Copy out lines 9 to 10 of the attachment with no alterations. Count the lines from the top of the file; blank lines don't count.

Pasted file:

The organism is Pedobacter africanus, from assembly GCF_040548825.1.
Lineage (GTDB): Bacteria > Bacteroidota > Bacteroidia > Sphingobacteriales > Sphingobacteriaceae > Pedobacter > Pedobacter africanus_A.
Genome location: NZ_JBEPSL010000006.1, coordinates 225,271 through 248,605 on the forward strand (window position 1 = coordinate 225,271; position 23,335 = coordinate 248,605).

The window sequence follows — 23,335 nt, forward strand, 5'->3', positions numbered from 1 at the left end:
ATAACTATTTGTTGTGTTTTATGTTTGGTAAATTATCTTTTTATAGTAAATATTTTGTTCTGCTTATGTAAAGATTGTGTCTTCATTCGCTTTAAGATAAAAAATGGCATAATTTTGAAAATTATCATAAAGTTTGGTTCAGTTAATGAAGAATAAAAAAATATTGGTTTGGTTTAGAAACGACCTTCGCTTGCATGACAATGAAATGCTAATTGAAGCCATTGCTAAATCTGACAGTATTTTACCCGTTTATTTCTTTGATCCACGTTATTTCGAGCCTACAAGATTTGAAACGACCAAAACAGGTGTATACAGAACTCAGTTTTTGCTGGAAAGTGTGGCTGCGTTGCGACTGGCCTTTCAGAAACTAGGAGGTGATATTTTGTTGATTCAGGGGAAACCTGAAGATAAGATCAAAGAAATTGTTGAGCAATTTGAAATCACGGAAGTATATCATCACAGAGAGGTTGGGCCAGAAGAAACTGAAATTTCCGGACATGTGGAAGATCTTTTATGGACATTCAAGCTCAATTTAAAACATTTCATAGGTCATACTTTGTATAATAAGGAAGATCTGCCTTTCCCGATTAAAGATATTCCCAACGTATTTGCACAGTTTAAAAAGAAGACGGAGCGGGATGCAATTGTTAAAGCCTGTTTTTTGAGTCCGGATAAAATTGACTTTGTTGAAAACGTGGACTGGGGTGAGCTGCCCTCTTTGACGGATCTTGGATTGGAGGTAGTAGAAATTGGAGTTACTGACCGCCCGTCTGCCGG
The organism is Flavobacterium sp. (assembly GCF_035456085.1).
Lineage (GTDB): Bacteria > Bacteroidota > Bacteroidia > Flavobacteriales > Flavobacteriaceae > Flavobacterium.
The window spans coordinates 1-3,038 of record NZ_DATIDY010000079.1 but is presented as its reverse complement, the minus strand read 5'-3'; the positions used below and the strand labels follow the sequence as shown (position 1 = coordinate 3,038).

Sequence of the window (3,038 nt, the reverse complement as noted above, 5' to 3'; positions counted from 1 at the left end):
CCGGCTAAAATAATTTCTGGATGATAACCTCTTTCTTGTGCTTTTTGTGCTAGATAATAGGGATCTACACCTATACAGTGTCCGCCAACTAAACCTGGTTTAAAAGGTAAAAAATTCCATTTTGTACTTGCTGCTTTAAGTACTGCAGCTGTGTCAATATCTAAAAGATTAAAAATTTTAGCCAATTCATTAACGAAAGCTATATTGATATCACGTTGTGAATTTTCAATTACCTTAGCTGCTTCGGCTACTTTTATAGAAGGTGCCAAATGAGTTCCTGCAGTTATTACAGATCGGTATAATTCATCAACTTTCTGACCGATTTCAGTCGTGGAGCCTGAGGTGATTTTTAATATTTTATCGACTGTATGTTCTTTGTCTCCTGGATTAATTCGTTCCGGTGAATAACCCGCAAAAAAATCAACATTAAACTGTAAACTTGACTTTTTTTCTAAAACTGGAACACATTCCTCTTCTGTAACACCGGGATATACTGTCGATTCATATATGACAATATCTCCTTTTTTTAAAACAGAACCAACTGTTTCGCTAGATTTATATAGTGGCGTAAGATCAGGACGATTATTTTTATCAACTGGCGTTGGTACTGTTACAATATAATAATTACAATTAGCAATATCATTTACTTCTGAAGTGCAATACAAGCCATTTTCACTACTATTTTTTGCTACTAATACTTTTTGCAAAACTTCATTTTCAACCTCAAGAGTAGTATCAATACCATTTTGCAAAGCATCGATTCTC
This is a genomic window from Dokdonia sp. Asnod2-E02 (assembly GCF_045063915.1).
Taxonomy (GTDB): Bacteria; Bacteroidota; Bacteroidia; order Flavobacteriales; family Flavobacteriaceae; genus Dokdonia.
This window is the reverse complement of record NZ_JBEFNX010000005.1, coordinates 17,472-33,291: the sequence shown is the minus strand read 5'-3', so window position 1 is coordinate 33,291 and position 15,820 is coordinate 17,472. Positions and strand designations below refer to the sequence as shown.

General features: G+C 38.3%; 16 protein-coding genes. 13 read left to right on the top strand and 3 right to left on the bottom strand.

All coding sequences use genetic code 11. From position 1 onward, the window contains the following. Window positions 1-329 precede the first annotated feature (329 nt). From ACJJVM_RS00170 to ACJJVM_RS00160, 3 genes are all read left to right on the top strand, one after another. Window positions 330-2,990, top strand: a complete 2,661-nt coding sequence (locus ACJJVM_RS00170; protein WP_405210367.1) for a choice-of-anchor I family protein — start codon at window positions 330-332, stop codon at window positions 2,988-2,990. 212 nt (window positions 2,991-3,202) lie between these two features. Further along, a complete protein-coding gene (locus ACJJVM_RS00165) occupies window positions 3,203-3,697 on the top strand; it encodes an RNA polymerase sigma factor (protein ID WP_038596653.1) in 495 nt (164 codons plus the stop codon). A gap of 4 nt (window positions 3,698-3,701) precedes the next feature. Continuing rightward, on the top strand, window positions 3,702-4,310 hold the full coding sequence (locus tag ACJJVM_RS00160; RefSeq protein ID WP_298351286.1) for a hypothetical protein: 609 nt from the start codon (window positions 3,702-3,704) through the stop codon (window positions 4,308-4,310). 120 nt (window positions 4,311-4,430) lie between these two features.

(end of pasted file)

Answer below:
Sequence of the window (3,038 nt, the reverse complement as noted above, 5' to 3'; positions counted from 1 at the left end):
CCGGCTAAAATAATTTCTGGATGATAACCTCTTTCTTGTGCTTTTTGTGCTAGATAATAGGGATCTACACCTATACAGTGTCCGCCAACTAAACCTGGTTTAAAAGGTAAAAAATTCCATTTTGTACTTGCTGCTTTAAGTACTGCAGCTGTGTCAATATCTAAAAGATTAAAAATTTTAGCCAATTCATTAACGAAAGCTATATTGATATCACGTTGTGAATTTTCAATTACCTTAGCTGCTTCGGCTACTTTTATAGAAGGTGCCAAATGAGTTCCTGCAGTTATTACAGATCGGTATAATTCATCAACTTTCTGACCGATTTCAGTCGTGGAGCCTGAGGTGATTTTTAATATTTTATCGACTGTATGTTCTTTGTCTCCTGGATTAATTCGTTCCGGTGAATAACCCGCAAAAAAATCAACATTAAACTGTAAACTTGACTTTTTTTCTAAAACTGGAACACATTCCTCTTCTGTAACACCGGGATATACTGTCGATTCATATATGACAATATCTCCTTTTTTTAAAACAGAACCAACTGTTTCGCTAGATTTATATAGTGGCGTAAGATCAGGACGATTATTTTTATCAACTGGCGTTGGTACTGTTACAATATAATAATTACAATTAGCAATATCATTTACTTCTGAAGTGCAATACAAGCCATTTTCACTACTATTTTTTGCTACTAATACTTTTTGCAAAACTTCATTTTCAACCTCAAGAGTAGTATCAATACCATTTTGCAAAGCATCGATTCTC